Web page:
What is a blockchain and what does it do?

By on June 17th, 2016 in Editorial

And it’s everywhere. All of a sudden, everything is about blockchains. Apparently they’ll revolutionise banking, prevent the next financial crisis and change the way we vote and buy property.

No, they’re not a series of asteroids set to wipe out a large chunk of the human race. They’re peer-to-peer digital databases, originally designed by human Schroedinger’s cat Satoshi Nakamoto (who – until observed – may or may not exist) as the technology underpinning his/her/its Bitcoin cryptocurrency.

Blockchains are public ledgers of transactions – their initial purpose having been to record every single payment made with Bitcoin, giving each transaction a unique serial number entered into the blockchain in chronological order. Think of it as a handcuffed conga line; a highly visible and immutable record of when each transaction was made, who made it, and to whom.

“Think of it as a handcuffed conga line; a highly visible record of when each transaction was made, who made it, and to whom.”

Every computer (or node) that joins the Bitcoin network automatically downloads a copy of the blockchain. This is what makes blockchains a “distributed database” – they are not stored on a central server, but on every computer on the network (hence peer-to-peer) – and it’s also what makes the technology so important and potentially disruptive.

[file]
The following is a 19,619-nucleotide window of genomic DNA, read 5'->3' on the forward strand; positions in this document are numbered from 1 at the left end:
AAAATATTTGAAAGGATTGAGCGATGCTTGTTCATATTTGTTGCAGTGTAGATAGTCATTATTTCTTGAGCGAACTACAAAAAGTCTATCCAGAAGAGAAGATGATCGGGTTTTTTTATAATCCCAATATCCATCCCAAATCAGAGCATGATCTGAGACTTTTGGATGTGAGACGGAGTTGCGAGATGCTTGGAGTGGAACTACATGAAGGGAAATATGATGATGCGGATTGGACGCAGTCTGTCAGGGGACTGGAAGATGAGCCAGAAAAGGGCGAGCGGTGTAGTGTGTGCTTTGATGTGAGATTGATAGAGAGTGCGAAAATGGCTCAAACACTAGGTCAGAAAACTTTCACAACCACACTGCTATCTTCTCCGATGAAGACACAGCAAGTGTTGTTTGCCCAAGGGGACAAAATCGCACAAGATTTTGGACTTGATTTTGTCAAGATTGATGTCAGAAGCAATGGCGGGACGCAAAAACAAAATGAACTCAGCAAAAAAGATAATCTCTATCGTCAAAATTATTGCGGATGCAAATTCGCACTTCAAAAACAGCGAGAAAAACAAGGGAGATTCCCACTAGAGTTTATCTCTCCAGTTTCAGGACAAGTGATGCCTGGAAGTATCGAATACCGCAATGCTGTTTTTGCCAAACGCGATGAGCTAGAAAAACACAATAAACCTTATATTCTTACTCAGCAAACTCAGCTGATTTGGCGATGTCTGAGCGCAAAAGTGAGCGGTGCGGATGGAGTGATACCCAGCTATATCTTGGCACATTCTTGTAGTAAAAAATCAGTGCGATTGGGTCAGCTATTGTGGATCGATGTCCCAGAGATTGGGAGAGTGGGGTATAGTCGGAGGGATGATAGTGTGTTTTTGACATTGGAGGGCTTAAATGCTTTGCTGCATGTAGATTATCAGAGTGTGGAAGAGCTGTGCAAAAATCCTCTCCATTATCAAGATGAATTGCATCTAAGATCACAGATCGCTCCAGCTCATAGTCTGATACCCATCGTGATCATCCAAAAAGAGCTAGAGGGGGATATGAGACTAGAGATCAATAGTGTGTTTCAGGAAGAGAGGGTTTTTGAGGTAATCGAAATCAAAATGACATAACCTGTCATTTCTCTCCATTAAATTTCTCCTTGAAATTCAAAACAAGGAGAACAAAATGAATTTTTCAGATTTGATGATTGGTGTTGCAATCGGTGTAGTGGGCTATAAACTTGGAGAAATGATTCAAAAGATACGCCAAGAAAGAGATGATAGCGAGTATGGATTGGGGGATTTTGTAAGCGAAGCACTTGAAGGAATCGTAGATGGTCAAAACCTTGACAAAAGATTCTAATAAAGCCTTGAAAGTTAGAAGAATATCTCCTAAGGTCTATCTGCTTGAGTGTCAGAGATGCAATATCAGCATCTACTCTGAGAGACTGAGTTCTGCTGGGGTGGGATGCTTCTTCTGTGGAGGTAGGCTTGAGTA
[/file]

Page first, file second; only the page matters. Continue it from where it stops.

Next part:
As a decentralised, democratic and verifiable way of securely recording payments, the need for trusted third parties such as banks to broker payments is theoretically eliminated. So part of the appeal is that financial services could soon become available to people who have never had access to a bank. Even banks themselves are frantically researching blockchain, believing the tech has the potential to make their transactions quicker and far more secure.

But it doesn’t stop at finance. Non-partisan organisation Follow My Vote is using blockchain technology to build a secure online voting platform that allows for greater election transparency and mathematical proof that results are accurate. A firm called Peertracks is gearing up to sell music fans equity in bands they discover – essentially crowdfunding musicians with a promise of return on investment. Other companies are developing ways to use blockchains to keep records (e.g. of real estate) for governments and businesses.

Blockchain seems to have become applicable to just about anything, and it’s worth noting that the technology’s most appealing components are ones deeply ingrained in the DNA of freemarket: complete transparency, total security, and the use of P2P to decentralise financial services.


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James is freemarket’s Chief Commercial Officer. He has a history of finding new ways to solve age-old financial challenges and was responsible for launching some of the first online money transfer and prepaid card initiatives in Europe.


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